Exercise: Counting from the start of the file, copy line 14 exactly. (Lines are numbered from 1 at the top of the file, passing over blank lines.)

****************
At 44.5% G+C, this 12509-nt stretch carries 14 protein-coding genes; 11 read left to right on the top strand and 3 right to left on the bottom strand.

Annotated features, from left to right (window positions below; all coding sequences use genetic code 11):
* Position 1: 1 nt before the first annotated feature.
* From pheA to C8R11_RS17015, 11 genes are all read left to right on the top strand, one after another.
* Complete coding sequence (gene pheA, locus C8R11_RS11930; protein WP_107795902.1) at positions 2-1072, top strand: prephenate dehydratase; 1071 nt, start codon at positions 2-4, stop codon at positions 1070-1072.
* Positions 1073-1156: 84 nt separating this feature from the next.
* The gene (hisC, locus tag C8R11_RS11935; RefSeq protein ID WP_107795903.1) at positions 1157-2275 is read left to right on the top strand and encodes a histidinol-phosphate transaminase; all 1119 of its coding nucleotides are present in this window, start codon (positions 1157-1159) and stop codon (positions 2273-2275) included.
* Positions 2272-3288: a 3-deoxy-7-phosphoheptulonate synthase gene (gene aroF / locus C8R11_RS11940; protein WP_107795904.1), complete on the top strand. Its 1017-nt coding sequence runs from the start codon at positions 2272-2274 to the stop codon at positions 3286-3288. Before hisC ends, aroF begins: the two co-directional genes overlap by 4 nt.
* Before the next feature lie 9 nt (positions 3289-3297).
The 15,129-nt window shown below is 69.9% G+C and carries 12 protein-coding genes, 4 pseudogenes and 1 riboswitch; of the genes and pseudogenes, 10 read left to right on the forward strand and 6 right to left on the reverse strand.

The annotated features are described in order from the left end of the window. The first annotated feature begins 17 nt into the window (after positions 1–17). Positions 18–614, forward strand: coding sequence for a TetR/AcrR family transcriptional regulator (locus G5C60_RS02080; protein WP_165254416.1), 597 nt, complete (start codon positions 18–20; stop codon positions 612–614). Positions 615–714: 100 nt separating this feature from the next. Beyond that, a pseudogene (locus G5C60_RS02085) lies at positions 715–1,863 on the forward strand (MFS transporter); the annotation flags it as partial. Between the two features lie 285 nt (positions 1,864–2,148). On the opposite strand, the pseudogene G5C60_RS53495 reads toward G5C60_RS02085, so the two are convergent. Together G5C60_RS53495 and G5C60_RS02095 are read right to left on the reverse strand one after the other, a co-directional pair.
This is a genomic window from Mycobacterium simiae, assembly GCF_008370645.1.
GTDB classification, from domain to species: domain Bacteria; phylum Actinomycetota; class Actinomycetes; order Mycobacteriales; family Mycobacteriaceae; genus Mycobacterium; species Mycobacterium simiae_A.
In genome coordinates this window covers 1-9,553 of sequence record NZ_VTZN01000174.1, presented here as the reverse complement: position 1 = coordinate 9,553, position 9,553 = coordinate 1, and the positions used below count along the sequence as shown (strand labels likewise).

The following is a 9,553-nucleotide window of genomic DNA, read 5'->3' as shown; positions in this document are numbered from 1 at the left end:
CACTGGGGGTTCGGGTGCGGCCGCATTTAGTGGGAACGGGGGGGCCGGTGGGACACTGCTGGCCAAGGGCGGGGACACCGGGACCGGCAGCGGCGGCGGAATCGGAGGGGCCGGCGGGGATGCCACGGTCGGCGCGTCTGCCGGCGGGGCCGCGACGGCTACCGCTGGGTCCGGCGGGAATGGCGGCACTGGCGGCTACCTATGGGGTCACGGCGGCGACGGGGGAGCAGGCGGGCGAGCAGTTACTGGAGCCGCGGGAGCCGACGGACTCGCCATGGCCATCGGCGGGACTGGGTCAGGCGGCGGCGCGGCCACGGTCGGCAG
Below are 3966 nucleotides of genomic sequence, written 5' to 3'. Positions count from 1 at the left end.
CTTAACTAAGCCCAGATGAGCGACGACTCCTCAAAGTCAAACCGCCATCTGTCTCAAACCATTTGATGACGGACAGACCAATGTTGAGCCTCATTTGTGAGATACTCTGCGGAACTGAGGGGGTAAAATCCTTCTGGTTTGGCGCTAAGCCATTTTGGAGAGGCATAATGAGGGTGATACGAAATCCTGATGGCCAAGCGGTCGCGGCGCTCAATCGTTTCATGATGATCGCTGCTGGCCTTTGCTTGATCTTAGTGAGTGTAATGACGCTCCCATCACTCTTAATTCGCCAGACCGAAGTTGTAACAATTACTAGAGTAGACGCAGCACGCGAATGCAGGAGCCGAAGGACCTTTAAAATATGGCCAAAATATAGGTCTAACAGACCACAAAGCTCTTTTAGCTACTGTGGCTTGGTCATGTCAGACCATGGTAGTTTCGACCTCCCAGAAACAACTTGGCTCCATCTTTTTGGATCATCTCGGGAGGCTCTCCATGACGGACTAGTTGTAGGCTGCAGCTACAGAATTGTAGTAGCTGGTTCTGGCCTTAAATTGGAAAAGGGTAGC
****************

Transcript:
In genome coordinates this window covers 1-9,553 of sequence record NZ_VTZN01000174.1, presented here as the reverse complement: position 1 = coordinate 9,553, position 9,553 = coordinate 1, and the positions used below count along the sequence as shown (strand labels likewise).